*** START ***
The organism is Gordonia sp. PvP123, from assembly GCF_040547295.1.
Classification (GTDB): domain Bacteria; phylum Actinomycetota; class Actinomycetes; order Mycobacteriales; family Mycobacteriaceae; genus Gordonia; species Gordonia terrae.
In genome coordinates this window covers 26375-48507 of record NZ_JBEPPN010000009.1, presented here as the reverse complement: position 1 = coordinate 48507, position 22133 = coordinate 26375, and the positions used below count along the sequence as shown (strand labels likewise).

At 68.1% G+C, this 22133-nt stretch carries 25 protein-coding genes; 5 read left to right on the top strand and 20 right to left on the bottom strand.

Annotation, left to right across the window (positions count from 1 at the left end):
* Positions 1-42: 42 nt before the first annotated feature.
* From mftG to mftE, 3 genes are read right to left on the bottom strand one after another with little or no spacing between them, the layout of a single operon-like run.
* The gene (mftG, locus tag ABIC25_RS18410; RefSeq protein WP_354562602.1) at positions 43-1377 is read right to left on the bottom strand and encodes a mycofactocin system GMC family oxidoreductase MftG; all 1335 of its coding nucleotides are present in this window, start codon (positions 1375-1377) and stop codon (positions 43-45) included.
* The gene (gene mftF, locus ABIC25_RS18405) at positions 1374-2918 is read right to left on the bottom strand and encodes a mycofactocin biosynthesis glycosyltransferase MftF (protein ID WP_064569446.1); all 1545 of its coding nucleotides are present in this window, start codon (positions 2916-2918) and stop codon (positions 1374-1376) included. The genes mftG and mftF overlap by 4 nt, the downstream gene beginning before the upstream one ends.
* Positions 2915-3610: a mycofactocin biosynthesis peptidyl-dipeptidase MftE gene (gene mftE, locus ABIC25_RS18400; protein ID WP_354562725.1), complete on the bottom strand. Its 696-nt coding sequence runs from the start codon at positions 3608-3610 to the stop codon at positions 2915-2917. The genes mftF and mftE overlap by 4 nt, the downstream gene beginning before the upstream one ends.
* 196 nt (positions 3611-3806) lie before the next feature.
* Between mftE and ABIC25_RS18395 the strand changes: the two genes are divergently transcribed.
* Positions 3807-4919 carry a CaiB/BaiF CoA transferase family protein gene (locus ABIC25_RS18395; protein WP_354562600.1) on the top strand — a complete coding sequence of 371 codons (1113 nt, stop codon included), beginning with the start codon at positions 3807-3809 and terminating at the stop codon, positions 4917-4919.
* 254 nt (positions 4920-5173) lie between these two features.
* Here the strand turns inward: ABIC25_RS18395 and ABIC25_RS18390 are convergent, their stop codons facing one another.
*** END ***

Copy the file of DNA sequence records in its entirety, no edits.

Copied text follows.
The organism is Gordonia sp. PvP123, from assembly GCF_040547295.1.
Classification (GTDB): domain Bacteria; phylum Actinomycetota; class Actinomycetes; order Mycobacteriales; family Mycobacteriaceae; genus Gordonia; species Gordonia terrae.
In genome coordinates this window covers 26375-48507 of record NZ_JBEPPN010000009.1, presented here as the reverse complement: position 1 = coordinate 48507, position 22133 = coordinate 26375, and the positions used below count along the sequence as shown (strand labels likewise).

At 68.1% G+C, this 22133-nt stretch carries 25 protein-coding genes; 5 read left to right on the top strand and 20 right to left on the bottom strand.

Annotation, left to right across the window (positions count from 1 at the left end):
* Positions 1-42: 42 nt before the first annotated feature.
* From mftG to mftE, 3 genes are read right to left on the bottom strand one after another with little or no spacing between them, the layout of a single operon-like run.
* The gene (mftG, locus tag ABIC25_RS18410; RefSeq protein WP_354562602.1) at positions 43-1377 is read right to left on the bottom strand and encodes a mycofactocin system GMC family oxidoreductase MftG; all 1335 of its coding nucleotides are present in this window, start codon (positions 1375-1377) and stop codon (positions 43-45) included.
* The gene (gene mftF, locus ABIC25_RS18405) at positions 1374-2918 is read right to left on the bottom strand and encodes a mycofactocin biosynthesis glycosyltransferase MftF (protein ID WP_064569446.1); all 1545 of its coding nucleotides are present in this window, start codon (positions 2916-2918) and stop codon (positions 1374-1376) included. The genes mftG and mftF overlap by 4 nt, the downstream gene beginning before the upstream one ends.
* Positions 2915-3610: a mycofactocin biosynthesis peptidyl-dipeptidase MftE gene (gene mftE, locus ABIC25_RS18400; protein ID WP_354562725.1), complete on the bottom strand. Its 696-nt coding sequence runs from the start codon at positions 3608-3610 to the stop codon at positions 2915-2917. The genes mftF and mftE overlap by 4 nt, the downstream gene beginning before the upstream one ends.
* 196 nt (positions 3611-3806) lie before the next feature.
* Between mftE and ABIC25_RS18395 the strand changes: the two genes are divergently transcribed.
* Positions 3807-4919 carry a CaiB/BaiF CoA transferase family protein gene (locus ABIC25_RS18395; protein WP_354562600.1) on the top strand — a complete coding sequence of 371 codons (1113 nt, stop codon included), beginning with the start codon at positions 3807-3809 and terminating at the stop codon, positions 4917-4919.
* 254 nt (positions 4920-5173) lie between these two features.
* Here the strand turns inward: ABIC25_RS18395 and ABIC25_RS18390 are convergent, their stop codons facing one another.